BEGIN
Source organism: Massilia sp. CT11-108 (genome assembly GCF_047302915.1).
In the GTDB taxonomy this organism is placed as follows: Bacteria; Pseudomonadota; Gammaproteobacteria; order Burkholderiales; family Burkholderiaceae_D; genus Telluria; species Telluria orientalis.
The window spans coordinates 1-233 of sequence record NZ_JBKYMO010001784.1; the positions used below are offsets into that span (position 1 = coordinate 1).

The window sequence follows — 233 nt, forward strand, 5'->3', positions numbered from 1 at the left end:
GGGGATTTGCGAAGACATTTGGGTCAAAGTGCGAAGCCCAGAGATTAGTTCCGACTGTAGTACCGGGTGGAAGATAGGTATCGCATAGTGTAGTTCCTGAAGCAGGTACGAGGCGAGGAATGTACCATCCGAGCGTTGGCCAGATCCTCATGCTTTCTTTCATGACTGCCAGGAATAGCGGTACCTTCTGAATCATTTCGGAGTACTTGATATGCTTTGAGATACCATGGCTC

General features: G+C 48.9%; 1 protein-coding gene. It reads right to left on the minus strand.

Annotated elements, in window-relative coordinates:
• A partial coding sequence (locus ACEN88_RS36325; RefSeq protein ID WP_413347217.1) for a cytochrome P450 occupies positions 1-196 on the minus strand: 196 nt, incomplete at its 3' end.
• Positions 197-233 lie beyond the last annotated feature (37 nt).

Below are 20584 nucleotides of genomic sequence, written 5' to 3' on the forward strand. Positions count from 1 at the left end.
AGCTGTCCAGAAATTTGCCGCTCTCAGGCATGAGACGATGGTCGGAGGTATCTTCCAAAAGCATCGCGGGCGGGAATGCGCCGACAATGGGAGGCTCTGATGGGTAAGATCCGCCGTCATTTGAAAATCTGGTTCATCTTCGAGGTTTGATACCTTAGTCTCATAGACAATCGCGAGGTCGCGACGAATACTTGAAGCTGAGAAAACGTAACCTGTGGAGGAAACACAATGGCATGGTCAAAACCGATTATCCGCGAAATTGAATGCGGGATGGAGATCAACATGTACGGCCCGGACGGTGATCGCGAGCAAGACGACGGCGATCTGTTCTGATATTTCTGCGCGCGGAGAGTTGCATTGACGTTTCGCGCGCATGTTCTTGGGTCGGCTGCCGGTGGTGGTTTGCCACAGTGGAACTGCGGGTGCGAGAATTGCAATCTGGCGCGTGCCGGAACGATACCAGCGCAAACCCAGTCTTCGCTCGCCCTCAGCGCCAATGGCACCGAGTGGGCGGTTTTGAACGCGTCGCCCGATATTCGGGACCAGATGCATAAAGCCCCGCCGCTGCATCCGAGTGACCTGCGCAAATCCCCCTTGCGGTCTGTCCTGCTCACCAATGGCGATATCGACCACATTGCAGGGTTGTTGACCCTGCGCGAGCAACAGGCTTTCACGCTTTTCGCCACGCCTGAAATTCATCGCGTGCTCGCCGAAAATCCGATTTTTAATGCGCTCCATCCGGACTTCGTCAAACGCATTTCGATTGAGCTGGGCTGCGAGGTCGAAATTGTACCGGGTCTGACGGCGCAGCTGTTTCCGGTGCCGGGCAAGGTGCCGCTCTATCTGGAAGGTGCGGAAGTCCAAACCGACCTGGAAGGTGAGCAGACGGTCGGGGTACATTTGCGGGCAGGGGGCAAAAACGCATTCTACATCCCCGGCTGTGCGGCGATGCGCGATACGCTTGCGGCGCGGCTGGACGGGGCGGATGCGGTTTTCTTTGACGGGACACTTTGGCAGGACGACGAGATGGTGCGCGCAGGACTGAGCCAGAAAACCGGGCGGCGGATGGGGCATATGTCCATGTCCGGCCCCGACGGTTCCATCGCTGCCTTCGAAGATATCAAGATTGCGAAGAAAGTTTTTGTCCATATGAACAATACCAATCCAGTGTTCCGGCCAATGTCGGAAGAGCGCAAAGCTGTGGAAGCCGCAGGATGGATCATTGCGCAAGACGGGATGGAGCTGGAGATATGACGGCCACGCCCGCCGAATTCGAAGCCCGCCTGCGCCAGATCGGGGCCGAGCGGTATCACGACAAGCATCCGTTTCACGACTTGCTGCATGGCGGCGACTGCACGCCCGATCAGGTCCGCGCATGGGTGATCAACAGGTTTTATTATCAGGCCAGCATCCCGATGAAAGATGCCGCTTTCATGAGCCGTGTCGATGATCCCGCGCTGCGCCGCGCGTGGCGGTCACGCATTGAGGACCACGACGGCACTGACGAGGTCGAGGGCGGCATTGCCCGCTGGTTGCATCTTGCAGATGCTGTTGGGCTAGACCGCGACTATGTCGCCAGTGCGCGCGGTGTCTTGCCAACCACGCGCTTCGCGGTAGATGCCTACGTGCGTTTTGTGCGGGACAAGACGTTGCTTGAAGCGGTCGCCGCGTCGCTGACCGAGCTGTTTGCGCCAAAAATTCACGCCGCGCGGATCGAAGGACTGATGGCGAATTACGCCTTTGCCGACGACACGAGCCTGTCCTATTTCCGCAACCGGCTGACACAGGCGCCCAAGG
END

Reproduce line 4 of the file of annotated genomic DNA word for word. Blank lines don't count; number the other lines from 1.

The window sequence follows — 233 nt, forward strand, 5'->3', positions numbered from 1 at the left end: